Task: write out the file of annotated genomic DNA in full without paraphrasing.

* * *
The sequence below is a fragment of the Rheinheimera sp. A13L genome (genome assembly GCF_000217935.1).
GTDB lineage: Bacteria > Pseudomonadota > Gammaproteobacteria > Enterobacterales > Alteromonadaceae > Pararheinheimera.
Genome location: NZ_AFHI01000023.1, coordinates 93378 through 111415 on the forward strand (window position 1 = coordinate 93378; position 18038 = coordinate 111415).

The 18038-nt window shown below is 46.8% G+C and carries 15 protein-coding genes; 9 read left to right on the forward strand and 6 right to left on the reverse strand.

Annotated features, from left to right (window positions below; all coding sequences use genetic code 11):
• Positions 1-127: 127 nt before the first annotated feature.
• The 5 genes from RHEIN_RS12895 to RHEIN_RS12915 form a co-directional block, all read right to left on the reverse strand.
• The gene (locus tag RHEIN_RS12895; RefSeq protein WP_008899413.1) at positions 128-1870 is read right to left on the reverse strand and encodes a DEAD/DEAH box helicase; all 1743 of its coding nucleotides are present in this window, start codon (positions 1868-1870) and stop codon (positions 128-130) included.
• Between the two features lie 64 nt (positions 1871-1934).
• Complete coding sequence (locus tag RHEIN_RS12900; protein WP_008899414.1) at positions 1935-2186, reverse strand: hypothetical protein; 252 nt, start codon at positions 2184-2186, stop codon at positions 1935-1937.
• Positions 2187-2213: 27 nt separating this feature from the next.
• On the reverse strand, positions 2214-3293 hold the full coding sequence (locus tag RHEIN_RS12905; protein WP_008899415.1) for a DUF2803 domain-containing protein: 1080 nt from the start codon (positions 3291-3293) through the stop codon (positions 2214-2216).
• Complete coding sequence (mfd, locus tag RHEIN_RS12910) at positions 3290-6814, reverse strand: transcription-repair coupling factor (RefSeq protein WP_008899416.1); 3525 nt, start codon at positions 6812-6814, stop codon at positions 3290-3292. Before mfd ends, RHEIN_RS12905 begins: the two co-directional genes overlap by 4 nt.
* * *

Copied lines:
The sequence below is a fragment of the Rheinheimera sp. A13L genome (genome assembly GCF_000217935.1).
GTDB lineage: Bacteria > Pseudomonadota > Gammaproteobacteria > Enterobacterales > Alteromonadaceae > Pararheinheimera.
Genome location: NZ_AFHI01000023.1, coordinates 93378 through 111415 on the forward strand (window position 1 = coordinate 93378; position 18038 = coordinate 111415).

The 18038-nt window shown below is 46.8% G+C and carries 15 protein-coding genes; 9 read left to right on the forward strand and 6 right to left on the reverse strand.

Annotated features, from left to right (window positions below; all coding sequences use genetic code 11):
• Positions 1-127: 127 nt before the first annotated feature.
• The 5 genes from RHEIN_RS12895 to RHEIN_RS12915 form a co-directional block, all read right to left on the reverse strand.
• The gene (locus tag RHEIN_RS12895; RefSeq protein WP_008899413.1) at positions 128-1870 is read right to left on the reverse strand and encodes a DEAD/DEAH box helicase; all 1743 of its coding nucleotides are present in this window, start codon (positions 1868-1870) and stop codon (positions 128-130) included.
• Between the two features lie 64 nt (positions 1871-1934).
• Complete coding sequence (locus tag RHEIN_RS12900; protein WP_008899414.1) at positions 1935-2186, reverse strand: hypothetical protein; 252 nt, start codon at positions 2184-2186, stop codon at positions 1935-1937.
• Positions 2187-2213: 27 nt separating this feature from the next.
• On the reverse strand, positions 2214-3293 hold the full coding sequence (locus tag RHEIN_RS12905; protein WP_008899415.1) for a DUF2803 domain-containing protein: 1080 nt from the start codon (positions 3291-3293) through the stop codon (positions 2214-2216).
• Complete coding sequence (mfd, locus tag RHEIN_RS12910) at positions 3290-6814, reverse strand: transcription-repair coupling factor (RefSeq protein WP_008899416.1); 3525 nt, start codon at positions 6812-6814, stop codon at positions 3290-3292. Before mfd ends, RHEIN_RS12905 begins: the two co-directional genes overlap by 4 nt.